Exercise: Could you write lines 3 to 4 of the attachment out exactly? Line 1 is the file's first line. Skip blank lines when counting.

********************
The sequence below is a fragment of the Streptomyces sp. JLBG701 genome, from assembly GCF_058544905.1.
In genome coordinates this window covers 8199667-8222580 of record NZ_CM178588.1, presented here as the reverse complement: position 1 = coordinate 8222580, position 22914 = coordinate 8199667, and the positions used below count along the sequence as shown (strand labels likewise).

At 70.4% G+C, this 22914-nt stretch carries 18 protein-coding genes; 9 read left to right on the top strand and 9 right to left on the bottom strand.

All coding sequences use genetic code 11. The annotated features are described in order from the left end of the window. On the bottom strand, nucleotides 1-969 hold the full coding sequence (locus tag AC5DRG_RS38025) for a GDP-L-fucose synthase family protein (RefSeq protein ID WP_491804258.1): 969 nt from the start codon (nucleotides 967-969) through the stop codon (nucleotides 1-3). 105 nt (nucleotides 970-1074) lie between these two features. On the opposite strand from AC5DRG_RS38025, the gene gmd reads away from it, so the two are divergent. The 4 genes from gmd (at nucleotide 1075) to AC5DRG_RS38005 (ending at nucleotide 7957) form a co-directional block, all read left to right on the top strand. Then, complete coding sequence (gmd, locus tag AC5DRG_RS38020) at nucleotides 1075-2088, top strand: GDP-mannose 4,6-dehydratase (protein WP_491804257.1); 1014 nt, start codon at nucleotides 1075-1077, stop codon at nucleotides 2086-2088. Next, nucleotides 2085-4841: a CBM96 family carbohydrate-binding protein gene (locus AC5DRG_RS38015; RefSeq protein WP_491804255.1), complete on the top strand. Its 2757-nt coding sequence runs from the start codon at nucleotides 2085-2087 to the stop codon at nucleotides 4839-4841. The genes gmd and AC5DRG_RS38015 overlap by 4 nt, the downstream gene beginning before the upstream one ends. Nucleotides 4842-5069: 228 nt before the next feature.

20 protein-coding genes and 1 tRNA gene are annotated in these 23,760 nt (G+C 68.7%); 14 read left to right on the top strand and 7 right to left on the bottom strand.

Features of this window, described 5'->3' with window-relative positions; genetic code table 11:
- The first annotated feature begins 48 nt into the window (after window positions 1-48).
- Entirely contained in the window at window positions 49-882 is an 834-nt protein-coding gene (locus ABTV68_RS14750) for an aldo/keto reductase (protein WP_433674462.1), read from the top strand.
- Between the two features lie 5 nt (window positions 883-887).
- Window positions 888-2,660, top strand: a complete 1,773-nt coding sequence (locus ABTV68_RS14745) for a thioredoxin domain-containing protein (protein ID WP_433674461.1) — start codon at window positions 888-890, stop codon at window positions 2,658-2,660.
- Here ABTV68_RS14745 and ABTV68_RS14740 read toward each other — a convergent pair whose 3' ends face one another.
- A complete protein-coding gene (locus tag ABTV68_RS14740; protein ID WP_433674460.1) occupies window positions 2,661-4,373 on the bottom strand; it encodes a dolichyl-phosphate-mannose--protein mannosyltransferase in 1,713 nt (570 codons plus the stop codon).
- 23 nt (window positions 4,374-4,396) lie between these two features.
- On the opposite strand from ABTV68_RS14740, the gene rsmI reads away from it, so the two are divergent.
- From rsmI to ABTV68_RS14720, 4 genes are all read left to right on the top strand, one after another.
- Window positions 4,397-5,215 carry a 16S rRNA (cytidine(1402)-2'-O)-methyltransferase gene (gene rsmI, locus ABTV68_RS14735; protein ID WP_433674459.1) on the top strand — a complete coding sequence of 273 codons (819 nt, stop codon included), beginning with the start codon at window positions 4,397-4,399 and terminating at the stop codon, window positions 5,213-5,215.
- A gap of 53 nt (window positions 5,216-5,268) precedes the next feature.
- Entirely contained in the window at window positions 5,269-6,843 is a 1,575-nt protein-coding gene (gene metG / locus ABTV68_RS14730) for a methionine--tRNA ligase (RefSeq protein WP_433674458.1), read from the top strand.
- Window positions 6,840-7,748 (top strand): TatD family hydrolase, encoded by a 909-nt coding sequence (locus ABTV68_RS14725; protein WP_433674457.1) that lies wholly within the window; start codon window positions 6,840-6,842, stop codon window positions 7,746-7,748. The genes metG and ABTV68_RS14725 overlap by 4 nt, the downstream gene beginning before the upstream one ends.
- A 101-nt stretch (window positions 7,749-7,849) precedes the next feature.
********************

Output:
At 70.4% G+C, this 22914-nt stretch carries 18 protein-coding genes; 9 read left to right on the top strand and 9 right to left on the bottom strand.

All coding sequences use genetic code 11. The annotated features are described in order from the left end of the window. On the bottom strand, nucleotides 1-969 hold the full coding sequence (locus tag AC5DRG_RS38025) for a GDP-L-fucose synthase family protein (RefSeq protein ID WP_491804258.1): 969 nt from the start codon (nucleotides 967-969) through the stop codon (nucleotides 1-3). 105 nt (nucleotides 970-1074) lie between these two features. On the opposite strand from AC5DRG_RS38025, the gene gmd reads away from it, so the two are divergent. The 4 genes from gmd (at nucleotide 1075) to AC5DRG_RS38005 (ending at nucleotide 7957) form a co-directional block, all read left to right on the top strand. Then, complete coding sequence (gmd, locus tag AC5DRG_RS38020) at nucleotides 1075-2088, top strand: GDP-mannose 4,6-dehydratase (protein WP_491804257.1); 1014 nt, start codon at nucleotides 1075-1077, stop codon at nucleotides 2086-2088. Next, nucleotides 2085-4841: a CBM96 family carbohydrate-binding protein gene (locus AC5DRG_RS38015; RefSeq protein WP_491804255.1), complete on the top strand. Its 2757-nt coding sequence runs from the start codon at nucleotides 2085-2087 to the stop codon at nucleotides 4839-4841. The genes gmd and AC5DRG_RS38015 overlap by 4 nt, the downstream gene beginning before the upstream one ends. Nucleotides 4842-5069: 228 nt before the next feature.